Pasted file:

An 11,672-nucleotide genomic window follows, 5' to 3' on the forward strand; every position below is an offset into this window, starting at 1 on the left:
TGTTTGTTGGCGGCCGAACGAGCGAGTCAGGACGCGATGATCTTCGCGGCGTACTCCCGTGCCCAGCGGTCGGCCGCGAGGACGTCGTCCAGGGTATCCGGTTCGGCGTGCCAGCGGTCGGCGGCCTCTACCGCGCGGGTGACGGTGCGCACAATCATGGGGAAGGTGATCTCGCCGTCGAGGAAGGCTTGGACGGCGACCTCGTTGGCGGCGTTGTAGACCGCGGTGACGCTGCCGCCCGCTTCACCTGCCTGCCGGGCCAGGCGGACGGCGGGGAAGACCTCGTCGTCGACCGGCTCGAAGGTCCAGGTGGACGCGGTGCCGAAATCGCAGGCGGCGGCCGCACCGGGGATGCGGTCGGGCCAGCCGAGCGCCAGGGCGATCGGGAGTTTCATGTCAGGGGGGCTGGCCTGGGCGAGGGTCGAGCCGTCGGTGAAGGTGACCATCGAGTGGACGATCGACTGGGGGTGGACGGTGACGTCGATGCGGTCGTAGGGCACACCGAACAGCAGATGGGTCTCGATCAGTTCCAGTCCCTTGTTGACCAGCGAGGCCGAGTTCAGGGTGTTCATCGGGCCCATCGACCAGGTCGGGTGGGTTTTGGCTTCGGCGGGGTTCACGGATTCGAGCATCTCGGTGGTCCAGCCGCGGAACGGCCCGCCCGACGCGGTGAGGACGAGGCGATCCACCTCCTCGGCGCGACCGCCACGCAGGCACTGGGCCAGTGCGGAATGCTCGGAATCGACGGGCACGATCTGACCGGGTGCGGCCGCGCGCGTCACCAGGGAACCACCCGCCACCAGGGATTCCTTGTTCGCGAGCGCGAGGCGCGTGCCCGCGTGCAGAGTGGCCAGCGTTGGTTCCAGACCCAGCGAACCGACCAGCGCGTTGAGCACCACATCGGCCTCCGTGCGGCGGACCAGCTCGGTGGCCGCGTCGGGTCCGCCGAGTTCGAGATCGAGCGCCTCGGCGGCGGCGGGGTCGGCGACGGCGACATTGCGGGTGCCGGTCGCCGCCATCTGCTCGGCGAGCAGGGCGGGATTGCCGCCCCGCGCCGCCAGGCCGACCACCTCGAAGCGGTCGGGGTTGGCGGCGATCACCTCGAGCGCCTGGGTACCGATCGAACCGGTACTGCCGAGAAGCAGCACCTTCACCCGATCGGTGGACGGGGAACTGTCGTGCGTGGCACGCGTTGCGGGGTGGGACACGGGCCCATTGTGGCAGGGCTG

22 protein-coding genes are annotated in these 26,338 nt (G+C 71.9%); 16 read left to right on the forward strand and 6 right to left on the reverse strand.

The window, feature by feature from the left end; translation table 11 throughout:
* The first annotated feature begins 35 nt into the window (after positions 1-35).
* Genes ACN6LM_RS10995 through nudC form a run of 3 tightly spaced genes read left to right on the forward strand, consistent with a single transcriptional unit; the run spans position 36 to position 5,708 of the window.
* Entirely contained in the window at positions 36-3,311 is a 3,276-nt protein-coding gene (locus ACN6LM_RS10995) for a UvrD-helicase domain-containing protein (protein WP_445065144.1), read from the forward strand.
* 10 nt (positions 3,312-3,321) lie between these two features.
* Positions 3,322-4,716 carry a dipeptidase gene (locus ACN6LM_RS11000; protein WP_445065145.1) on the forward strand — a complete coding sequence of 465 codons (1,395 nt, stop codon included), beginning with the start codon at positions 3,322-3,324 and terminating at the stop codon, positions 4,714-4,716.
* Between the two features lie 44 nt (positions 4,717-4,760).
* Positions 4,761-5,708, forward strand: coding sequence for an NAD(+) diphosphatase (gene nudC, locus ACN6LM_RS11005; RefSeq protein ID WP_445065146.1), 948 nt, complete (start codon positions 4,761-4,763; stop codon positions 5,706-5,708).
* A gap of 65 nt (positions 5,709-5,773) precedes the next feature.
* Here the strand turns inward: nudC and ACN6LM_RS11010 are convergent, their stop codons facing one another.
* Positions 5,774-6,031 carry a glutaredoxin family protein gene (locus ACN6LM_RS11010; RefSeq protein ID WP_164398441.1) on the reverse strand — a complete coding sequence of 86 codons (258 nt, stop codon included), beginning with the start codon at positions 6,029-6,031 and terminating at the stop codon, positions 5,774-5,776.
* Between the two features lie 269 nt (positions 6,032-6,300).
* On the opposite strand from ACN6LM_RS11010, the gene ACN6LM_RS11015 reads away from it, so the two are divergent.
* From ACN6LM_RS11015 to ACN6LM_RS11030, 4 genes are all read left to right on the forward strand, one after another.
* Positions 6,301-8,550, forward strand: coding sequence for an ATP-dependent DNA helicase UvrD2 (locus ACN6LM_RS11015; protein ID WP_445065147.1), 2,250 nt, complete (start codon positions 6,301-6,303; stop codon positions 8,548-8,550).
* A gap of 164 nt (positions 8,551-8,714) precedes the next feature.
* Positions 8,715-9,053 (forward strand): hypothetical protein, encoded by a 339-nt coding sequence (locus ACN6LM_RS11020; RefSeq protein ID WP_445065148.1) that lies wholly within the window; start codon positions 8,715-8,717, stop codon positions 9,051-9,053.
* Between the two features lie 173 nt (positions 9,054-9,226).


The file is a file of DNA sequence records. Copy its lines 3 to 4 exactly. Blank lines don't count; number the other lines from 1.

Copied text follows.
22 protein-coding genes are annotated in these 26,338 nt (G+C 71.9%); 16 read left to right on the forward strand and 6 right to left on the reverse strand.

The window, feature by feature from the left end; translation table 11 throughout: